The United States Supreme Court has recognized that an individuals right to privacy in their vehicle still exists.
While it appeared that the appellate courts were on a path to completely eliminate an individuals right to privacy in their vehicle, the United States Supreme Court unexpectedly reaffirmed the concept of personal privacy and protection against governmental intrusion. In the decision of Arizona v. Grant, filed today, http://www.supremecourtus.gov/opinions/08pdf/07-542.pdf, the United States Supreme Court condemned the practice of courts sanctioning law enforcement searches of vehicles after an occupant has been placed under arrest for an offense unrelated to the search. For years in Iowa, law enforcement would routinely arrest occupants of a vehicle on outstanding warrants or traffic violations and then search the entire passenger compartment of the vehicle, including any and all containers in that area, pursuant to that otherwise lawful arrest. Many times these subsequent searches would lead to additional charges included illegal possession of firearms or other weapons or drug offenses. This practice has long been criticized by defense lawyers, academics and even members of various appellate courts including the United States Supreme Court as not falling within the purpose of the search incident to arrest exception to the warrant requirement. The purpose behind the search incident to arrest exception to the warrant requirement has always been officer safety, to prevent an individual from arming themselves and injuring officers, and also to preserve evidence. Neither one of these purposes are served when a vehicle is searched after an occupant has been arrested, handcuffed, and secured either on the side of the road or in the rear of a squad car. Our Supreme Court has finally put an end to this practice.
The United States Supreme Court specifically held that the search incident to arrest rationale "authorizes police to search a vehicle incident to a recent occupant's arrest only when the arrestee is unsecured and within reaching distance of the passenger compartment at the time of the search." In a footnote, the Supreme Court then recognized that "Because officers have many means of ensuring the safe arrest of vehicle occupants, it will be the rare case in which an officer is unable to fully effectuate an arrest so that a real possibility of access to the arrestee's vehicle remains." fn4. In reaching its ultimate conclusion however, the Court did clarify that it is the offense for which the person is being arrested that makes all the difference. They left it open that "circumstances unique to the vehicle context justify a search incident to a lawful arrest when it is reasonable to believe evidence relevant to the crime of arrest might be found in the vehicle." Thus, if the person is arrested for a traffic violation or outstanding warrant, the police may not search the vehicle incident to that arrest. However, if the person is arrested for a drug offense and the officers have reason to believe that additional evidence of the drug offense may be present in the vehicle, they may then search the interior of the vehicle without a warrant in order to "secure potential evidence."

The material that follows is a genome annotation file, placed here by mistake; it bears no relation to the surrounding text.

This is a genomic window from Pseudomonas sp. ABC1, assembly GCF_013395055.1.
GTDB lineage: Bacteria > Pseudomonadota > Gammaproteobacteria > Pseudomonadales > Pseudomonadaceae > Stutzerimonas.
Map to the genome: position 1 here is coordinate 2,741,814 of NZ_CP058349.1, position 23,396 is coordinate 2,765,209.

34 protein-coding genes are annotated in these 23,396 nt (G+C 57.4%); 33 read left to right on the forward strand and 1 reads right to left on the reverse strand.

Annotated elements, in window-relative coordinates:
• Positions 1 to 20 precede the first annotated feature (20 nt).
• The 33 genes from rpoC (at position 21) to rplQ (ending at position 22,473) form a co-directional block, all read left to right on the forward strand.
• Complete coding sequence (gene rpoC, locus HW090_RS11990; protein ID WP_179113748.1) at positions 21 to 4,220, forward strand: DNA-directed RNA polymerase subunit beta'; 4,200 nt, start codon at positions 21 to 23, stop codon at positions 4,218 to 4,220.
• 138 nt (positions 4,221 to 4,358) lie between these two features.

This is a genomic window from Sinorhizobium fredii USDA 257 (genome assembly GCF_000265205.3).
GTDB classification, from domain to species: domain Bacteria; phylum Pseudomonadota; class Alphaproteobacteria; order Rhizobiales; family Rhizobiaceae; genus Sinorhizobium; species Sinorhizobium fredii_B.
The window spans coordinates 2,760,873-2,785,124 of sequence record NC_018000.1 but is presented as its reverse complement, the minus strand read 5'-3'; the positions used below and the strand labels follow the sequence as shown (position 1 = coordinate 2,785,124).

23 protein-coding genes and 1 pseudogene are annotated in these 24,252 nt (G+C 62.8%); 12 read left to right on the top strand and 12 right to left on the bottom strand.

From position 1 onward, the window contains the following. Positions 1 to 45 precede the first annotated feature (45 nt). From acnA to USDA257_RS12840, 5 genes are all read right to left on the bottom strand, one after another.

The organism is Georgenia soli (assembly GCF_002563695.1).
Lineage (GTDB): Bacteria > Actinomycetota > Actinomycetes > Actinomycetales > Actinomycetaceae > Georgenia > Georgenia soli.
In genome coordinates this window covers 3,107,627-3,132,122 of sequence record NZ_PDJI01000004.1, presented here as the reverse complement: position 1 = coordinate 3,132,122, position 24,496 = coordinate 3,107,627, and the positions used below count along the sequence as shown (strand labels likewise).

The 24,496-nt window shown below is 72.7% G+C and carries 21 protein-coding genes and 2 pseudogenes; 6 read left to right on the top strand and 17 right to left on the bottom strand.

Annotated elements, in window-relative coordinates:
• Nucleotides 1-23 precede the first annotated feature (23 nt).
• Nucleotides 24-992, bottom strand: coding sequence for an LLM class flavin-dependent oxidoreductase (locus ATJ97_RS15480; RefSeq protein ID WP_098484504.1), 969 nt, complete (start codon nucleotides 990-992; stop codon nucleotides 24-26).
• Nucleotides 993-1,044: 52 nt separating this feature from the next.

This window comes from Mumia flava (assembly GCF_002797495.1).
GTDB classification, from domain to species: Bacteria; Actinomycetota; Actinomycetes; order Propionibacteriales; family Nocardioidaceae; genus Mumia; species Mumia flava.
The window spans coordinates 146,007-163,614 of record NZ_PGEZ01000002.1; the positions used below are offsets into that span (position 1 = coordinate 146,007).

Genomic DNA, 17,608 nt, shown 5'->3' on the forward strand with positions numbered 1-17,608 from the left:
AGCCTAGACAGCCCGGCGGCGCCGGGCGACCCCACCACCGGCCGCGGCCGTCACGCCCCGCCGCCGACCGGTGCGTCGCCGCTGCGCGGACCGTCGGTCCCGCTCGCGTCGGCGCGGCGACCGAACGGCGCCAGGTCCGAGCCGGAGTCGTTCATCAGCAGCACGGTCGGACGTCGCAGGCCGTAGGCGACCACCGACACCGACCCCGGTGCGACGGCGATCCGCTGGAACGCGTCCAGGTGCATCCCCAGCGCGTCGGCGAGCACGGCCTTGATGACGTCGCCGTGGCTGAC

The rule announced today makes perfect sense and prevents officers in abusing their authority to arrest for even minor violations as a facade or excuse to search the interior of the persons vehicle. As Justice Stevens pointed out: "A rule that gives police the power to conduct such a search whenever an individual is caught committing a traffic offense, when there is no basis for believing evidence of the offense might be found in the vehicle, creates a serious and recurring threat to the privacy of countless individuals." While there are numerous other exceptions that law enforcement may attempt to rely upon to search a vehicle, one has been narrowed and the Court has taken a large step in realing in prior decisions that have severely limited an individuals reasonable expectation of privacy.